2. Well, I’ve done it. I started messing around with a card model from Shipyard because I was really curious about them. I didn’t mean to turn this into a real project, but I can’t help it, this thing is so frikkin’ cool! I’ve already described the kit in detail in the topic I started: here, so no point in rehashing that. I’ll just say that I’ve been distracted by this model more and more and now I might as well just get it over with and make a regular project out of it. Luckily, this card model seems to be progressing a lot faster than my wooden model projects. I think it’s because all the parts are already defined. I don’t have to figure out anything, I just have to build. So, I started tinkering with this kit back in August and picked it up every now and again to add some more to it. Now, I’m at the point where I’m spending multiple evenings in a row on it. At this rate, I don’t think it’s going to take all that long. I'd better really get working on this or I'll never get back to my other projects! Here’s where it all started... Framing was easy using the laser cut parts included in the kit. Note that not all of the shipyard paper models include laser cut framing. Instead, they give you the parts printed on standard paper and you are required to laminate that paper onto layers of card stock or plain paper in order to build the part up to the proper thickness. On a model this size, the frame density and the stiffeners seem to make the hull enough to work with The first layer of the hull covering is made up of thin pieces that fit nicely across the bulkheads. It's hard to avoid a little overlap, but I found it important to try, otherwise it creates a wavy surface for the planking. With the layer of stiffners in place, the first layer of hull planking is laid. There are two layers of planking, so I guess you can consider this a double-planked hull. The first layer consist of belts of planks. It's nice that these are printed with properly shaped planks. This makes this model more accurate than 90% of the wooden ship models kits out there, at least in terms of hull planking. The first problem I ran into was the in determining the proper positioning of the bulwarks piece. But, that looks like it will work itself out okay. The second problem is shown here with the laying down of the planking belts. This is a 2-D object laying down on a 3-D surface. The belts are relatively narrow, but not narrow enough to avoid creating a wavy surface along the edges. Fortunately, there is another layer of planking to go over this, so maybe I was worrying about it too much. But, what I found was that after the glue set, I could wick a tiny amount of CA into the edge and then push down on the bumps to flatten them out a bit. That has it's own hazzards as you can see here the glue fingerprints that I haven't seen since my early days of plastic model building. This is the point where I decided to try painting the surface of the hull using paints sold by ShipYard. Clare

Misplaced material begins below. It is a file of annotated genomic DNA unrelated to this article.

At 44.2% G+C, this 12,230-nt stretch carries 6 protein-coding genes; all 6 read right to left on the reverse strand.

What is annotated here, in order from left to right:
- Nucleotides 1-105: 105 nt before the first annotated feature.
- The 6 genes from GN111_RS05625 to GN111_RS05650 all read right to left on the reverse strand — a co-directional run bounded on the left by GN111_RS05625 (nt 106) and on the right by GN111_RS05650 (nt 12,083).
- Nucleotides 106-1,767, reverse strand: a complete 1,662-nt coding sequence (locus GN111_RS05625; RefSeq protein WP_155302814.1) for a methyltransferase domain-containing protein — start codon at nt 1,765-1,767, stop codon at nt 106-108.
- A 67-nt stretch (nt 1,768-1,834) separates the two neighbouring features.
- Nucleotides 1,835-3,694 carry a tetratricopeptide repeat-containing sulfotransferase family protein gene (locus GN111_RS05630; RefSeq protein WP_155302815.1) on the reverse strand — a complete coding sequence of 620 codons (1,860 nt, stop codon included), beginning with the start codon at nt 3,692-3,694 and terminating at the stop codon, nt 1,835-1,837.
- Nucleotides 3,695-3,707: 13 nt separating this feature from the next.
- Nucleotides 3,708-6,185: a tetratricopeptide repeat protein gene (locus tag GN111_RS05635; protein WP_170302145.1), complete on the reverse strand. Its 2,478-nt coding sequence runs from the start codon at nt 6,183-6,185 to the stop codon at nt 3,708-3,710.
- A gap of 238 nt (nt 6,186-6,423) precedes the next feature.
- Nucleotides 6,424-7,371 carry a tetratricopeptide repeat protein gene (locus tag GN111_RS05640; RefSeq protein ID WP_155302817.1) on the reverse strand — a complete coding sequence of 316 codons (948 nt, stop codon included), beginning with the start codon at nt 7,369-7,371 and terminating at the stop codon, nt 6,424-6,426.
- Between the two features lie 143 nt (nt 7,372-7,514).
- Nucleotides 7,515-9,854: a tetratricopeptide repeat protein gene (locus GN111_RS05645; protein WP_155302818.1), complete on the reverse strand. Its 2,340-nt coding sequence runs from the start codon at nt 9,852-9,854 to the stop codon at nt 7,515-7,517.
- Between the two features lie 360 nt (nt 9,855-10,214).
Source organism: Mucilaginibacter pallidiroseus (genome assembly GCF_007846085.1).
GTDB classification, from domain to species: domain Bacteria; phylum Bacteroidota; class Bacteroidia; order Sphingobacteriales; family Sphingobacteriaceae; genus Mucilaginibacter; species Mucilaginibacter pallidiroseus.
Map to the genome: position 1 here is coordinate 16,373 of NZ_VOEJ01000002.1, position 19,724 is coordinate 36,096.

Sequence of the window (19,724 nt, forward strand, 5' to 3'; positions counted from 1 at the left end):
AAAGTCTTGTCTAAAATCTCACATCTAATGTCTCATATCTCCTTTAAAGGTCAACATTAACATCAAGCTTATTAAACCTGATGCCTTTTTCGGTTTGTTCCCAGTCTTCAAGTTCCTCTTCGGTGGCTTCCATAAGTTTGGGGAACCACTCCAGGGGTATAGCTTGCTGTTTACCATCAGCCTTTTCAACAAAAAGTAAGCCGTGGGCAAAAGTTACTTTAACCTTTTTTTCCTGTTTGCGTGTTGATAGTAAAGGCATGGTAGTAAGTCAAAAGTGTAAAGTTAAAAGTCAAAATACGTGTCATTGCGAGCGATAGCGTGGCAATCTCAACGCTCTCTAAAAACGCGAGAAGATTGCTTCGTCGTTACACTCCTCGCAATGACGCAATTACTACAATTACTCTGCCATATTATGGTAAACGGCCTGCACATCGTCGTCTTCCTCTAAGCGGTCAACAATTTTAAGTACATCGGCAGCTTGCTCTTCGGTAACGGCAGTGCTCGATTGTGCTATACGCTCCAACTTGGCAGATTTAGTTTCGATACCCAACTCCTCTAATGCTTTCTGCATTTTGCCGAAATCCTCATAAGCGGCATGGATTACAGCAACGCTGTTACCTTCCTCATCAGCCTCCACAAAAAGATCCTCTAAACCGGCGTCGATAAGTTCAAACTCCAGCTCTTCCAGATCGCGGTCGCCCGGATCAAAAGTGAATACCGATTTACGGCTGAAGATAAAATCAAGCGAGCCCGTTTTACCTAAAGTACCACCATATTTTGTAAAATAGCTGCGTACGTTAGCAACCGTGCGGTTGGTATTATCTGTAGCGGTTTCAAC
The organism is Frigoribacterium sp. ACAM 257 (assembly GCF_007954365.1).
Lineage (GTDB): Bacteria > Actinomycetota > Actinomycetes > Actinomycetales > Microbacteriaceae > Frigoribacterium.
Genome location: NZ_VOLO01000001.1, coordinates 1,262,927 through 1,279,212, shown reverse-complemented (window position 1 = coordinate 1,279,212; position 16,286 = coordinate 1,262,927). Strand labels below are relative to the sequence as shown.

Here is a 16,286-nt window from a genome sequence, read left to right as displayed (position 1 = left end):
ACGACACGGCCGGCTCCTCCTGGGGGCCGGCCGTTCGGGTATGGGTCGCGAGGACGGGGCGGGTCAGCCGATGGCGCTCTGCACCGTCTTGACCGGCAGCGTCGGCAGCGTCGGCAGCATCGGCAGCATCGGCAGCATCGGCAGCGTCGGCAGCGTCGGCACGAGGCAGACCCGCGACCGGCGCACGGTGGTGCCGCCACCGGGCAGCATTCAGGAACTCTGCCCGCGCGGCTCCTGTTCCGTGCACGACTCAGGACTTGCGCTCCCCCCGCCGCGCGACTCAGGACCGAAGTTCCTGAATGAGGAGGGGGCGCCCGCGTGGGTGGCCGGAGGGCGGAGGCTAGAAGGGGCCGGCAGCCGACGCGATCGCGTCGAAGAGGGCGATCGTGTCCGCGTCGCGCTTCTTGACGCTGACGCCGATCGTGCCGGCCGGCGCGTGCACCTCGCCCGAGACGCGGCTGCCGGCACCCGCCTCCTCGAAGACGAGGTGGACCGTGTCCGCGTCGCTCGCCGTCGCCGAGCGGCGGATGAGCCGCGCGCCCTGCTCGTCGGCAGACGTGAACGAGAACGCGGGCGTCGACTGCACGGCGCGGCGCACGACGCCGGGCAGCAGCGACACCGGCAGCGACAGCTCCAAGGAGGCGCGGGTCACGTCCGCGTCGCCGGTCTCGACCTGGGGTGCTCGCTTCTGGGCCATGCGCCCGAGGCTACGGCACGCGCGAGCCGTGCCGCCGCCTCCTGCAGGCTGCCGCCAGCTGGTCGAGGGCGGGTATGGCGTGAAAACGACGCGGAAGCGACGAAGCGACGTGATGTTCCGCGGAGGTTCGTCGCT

3. Hello all, I'm Alex, aged 49, living near Hannover, Germany together with my beloved wife, son and 2 dogs. Nearly since I was born I'm addicted to naval history, love research as well as model building (mainly from cardboard). Maybe you'd like to see one of my creations at Papermau Blogspot. My actual project is Revell's USS United States 1/150 (in fact it's about 1/220), shown in 1842 condition. Much of the parts I recreated from cardboard, so if you're interested I'll open a new topic for that. If you've got any questions, feel free to contact me. Best regards Alex
  4. Hi all, My job has major up and down swings as far as how busy I am, and sometimes I even run out of busy work. I would sit there and read through MSW thinking about my build or my upcoming builds...but what I really wanted to be doing during the down time was modeling. I purchased a card kit of a fishing boat. I have never ever built a card model, and I've seen some of the amazingly intricate work that was on the old forum....knowing I'd probably botch my first one I just grabbed a low cost one that still seemed interesting. So here it is. Of course you will see some big mistakes - please point them out and tell me how I can avoid them next time. Here is the kit - I can't find builds of it ANYWHERE including the paper model forums... I started with the structure. Here is my first mistake...I glued the two sides together as the instructions said - but due to their translation I didn't know to avoid gluing the tabs and that they would be placed separated on the base. I cut them back apart as best as I could. After getting my stations organized I put them on.